Challenge Your People to Think, Grow, and Take Action

As we wrote about last week, maintaining and nurturing a growth mindset is critical to your success. This week, we want to shift the lens towards your people, and how you, as a leader, can encourage those you lead and inspire, to think, grow, and act for themselves.  

Dig deep and think about your responses to the following self-reflective questions:

  • How do you foster independent thinking for your people? 
  • How do you instill accountability and the drive for self-improvement and development in others?  
  • How do you encourage others to act decisively and confidently?

Think about it. Can you truly motivate others to exhibit these types of positive and empowering behaviors?  

You can't motivate your people any more than you can empower them. Employees need to motivate and empower themselves. However, you can create a safe space and environment that makes this possible, and the key is knowing how to do so for each of your employees.

It starts by creating a human connection with individuals on your team that allows you to gain a deeper understanding of what makes them unique and how you can do a better job in supporting their needs and potential for success.  

I often ask people who attend our leadership programs, “How could you possibly motivate and encourage individuals on your team if you know very little about them? What are they interested in? Do they have a family and responsibilities that need to be balanced with work? What are they passionate about? What does success look like for them? What is it that they want to achieve inside and outside the organization?”  

Taking it one step beyond creating a human connection, there are three simple things you can do to create an environment that will challenge people to think, grow and take action.

Creating the Right Environment 

#1.  Successful leaders understand how to connect with an individual’s mindsets, capabilities and areas of opportunity for growth. They use this knowledge to challenge their teams to think and to stretch them to reach for more. They ask questions to stretch others’ thinking, even if they have already figured it out themselves.

#2.  Highly effective leaders excel at asking empowering questions so people can think independently and are not afraid to make decisions and take action. An empowering question begins with, “If you knew that you could….?” For example, “If you knew you could exceed your sales objective, what is the first thing you would do?” Or, “If you knew you could establish a high-performing team, what is the first thing you would do?”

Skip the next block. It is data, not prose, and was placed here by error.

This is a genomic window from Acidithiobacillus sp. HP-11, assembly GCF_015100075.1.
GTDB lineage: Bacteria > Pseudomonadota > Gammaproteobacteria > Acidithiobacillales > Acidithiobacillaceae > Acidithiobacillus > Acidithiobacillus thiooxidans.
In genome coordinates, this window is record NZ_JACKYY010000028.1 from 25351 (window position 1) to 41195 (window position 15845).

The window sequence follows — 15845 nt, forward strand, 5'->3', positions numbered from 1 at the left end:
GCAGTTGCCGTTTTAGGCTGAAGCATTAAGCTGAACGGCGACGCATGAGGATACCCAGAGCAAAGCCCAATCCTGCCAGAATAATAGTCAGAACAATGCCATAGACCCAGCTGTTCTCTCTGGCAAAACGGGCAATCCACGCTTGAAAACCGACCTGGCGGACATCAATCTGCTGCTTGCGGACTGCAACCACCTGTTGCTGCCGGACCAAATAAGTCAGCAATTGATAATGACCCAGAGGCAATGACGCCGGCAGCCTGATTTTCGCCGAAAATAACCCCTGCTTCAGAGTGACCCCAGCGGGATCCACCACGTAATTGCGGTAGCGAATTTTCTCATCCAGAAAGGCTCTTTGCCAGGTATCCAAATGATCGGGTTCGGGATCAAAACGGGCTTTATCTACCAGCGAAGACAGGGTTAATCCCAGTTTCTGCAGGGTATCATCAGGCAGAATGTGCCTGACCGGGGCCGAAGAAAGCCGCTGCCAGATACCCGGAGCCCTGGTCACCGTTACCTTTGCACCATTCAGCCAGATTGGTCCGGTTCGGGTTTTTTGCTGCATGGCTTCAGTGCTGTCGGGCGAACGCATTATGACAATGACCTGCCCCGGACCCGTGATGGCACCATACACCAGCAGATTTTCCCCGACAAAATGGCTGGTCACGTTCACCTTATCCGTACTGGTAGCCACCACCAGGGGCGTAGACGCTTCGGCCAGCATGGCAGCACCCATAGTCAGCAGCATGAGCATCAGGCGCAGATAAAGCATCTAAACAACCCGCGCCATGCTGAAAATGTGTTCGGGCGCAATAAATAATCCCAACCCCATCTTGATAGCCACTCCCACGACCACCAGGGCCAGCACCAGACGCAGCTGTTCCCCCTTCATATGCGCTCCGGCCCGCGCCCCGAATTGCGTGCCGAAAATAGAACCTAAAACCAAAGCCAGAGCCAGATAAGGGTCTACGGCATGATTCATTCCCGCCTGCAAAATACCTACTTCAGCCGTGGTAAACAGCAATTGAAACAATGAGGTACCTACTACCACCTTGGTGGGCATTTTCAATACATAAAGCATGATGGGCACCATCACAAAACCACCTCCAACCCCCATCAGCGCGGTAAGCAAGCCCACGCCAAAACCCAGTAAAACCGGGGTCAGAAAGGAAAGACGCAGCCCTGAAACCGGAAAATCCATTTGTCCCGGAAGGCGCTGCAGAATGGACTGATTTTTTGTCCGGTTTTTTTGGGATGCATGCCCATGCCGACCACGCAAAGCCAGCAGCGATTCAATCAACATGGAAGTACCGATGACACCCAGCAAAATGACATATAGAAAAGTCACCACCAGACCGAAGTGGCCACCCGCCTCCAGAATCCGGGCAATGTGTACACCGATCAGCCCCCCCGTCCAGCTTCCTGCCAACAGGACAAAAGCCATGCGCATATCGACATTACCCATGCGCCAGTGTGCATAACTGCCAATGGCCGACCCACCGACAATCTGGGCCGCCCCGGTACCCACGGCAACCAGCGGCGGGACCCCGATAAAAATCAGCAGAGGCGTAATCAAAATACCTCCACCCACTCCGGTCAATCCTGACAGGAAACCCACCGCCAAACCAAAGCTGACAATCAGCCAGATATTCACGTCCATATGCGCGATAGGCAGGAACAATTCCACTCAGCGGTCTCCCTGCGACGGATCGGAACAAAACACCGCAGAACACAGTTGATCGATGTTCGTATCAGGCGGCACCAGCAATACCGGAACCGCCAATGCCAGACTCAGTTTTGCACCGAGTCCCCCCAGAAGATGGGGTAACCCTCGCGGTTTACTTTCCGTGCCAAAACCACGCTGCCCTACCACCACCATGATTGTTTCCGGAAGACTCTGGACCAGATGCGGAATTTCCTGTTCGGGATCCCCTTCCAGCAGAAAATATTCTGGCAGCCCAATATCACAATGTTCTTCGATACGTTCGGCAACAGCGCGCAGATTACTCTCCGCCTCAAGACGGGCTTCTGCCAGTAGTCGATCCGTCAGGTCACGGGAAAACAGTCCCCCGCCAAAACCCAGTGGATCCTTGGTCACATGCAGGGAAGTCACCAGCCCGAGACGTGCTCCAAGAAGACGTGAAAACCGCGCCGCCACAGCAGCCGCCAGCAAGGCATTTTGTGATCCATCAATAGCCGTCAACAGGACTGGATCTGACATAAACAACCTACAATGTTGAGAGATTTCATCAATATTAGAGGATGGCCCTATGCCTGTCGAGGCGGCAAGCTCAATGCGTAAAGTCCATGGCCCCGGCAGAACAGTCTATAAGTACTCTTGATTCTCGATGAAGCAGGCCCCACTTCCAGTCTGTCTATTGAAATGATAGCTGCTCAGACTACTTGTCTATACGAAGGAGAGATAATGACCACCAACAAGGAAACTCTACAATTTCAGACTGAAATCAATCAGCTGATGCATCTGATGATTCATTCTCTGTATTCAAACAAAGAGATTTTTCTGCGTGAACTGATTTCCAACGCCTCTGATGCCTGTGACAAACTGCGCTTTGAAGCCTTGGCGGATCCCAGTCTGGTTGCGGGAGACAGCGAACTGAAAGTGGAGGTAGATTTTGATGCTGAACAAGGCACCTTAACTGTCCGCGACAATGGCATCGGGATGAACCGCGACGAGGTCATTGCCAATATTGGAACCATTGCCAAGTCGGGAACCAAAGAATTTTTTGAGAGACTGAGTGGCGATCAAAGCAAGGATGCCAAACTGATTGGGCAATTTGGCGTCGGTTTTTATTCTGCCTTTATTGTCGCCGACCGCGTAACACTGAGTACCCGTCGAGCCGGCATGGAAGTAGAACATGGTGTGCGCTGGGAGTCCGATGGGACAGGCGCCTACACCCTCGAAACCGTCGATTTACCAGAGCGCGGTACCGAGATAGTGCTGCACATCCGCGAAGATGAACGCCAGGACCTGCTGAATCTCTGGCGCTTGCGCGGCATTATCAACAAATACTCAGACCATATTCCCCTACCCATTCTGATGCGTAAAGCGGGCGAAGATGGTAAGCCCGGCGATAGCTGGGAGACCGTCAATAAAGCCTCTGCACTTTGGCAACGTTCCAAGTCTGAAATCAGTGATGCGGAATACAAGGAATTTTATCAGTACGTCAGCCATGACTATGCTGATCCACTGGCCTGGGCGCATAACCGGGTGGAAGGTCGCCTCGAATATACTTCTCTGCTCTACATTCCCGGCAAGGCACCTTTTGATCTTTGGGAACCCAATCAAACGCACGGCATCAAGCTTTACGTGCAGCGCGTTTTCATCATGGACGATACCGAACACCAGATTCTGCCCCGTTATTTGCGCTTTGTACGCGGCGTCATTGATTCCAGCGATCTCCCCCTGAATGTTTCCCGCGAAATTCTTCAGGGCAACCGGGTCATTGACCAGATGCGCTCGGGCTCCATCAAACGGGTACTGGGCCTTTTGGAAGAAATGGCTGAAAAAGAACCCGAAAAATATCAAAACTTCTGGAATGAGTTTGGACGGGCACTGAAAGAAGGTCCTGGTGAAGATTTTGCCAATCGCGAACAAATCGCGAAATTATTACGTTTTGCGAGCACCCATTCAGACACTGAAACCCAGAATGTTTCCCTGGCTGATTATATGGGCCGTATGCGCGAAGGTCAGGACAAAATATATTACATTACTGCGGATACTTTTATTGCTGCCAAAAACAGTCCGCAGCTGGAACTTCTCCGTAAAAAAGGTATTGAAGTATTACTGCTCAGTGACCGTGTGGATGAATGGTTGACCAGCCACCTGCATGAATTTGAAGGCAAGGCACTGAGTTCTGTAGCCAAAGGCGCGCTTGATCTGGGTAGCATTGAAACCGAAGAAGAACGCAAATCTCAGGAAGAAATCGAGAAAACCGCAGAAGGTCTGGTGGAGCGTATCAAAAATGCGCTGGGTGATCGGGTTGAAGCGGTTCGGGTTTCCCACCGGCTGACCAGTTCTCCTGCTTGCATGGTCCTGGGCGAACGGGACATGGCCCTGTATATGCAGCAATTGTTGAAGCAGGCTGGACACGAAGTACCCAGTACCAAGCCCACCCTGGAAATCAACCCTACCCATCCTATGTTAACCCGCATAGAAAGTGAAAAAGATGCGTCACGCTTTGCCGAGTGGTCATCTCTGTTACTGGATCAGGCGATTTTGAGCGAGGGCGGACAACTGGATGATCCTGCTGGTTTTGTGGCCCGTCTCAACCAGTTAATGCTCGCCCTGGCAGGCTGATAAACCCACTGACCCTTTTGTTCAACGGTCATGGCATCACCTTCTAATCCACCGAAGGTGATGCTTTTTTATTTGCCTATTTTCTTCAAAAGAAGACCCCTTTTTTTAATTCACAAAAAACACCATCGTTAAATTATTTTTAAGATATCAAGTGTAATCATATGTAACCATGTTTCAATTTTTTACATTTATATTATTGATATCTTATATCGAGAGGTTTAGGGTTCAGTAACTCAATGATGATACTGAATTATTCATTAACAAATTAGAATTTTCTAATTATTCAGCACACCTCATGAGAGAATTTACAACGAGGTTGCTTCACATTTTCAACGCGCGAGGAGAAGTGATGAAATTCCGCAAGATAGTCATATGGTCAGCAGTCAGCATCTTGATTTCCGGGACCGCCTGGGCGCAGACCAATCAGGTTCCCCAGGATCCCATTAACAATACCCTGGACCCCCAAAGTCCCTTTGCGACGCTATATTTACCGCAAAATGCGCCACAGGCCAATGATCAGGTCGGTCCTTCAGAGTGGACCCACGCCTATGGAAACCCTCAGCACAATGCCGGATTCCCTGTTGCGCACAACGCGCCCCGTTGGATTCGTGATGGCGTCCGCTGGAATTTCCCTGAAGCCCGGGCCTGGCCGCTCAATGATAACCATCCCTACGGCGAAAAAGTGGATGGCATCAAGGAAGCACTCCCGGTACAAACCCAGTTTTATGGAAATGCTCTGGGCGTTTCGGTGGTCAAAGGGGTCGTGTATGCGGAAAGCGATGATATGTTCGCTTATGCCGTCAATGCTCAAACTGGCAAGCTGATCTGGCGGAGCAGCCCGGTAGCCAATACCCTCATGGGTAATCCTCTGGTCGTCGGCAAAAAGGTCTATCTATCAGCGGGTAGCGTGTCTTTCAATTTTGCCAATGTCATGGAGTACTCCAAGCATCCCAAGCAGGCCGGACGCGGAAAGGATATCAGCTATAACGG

If people get stuck, give them the space they need to think and sit in that moment of uncomfortable silence. If they are having a tough time, then ask another empowering question or phrase your original question differently and give them time to process their thoughts. Remember, we all process differently and at different speeds. It’s important to respect their space and needs.

#3.  Successful leaders hold their people accountable to their objectives and commitments by following up and asking questions in a way that is non-offensive and supportive versus a command-control style of management. Do you have formal and informal one-on-one discussions with your team to stay up to date on their progress? Sticking to a regular schedule is critical, as it sends the message that you value and care for them, while holding them accountable for their deliverables.   

On the other hand, continuously canceling one-on-ones and having them infrequently sends a message that these meetings are not important. Make commits to have regular discussions, as it will establish a culture of accountability.

Being inquisitive and supportive are skills that underpin these insights that you can put into action to challenge people to think for themselves, grow and act. Your behavior sets the tone for this type of environment and culture, so be the change you want to see in others and lead by example. 

Stop Spoon-Feeding Your People 

Telling people what to do all the time is counter-intuitive to their development. If you want to see your people step up with fresh new ideas, and have the confidence to implement them, then start leading vs. managing.

Do not get me wrong. Sometimes we must set direction and be explicit with our expectations, but that doesn’t mean you have to come up with the ideas and solutions all the time.  

What are your thoughts on this topic? We would love to hear from you. Please email me at or call me at 1.855.871.3374.

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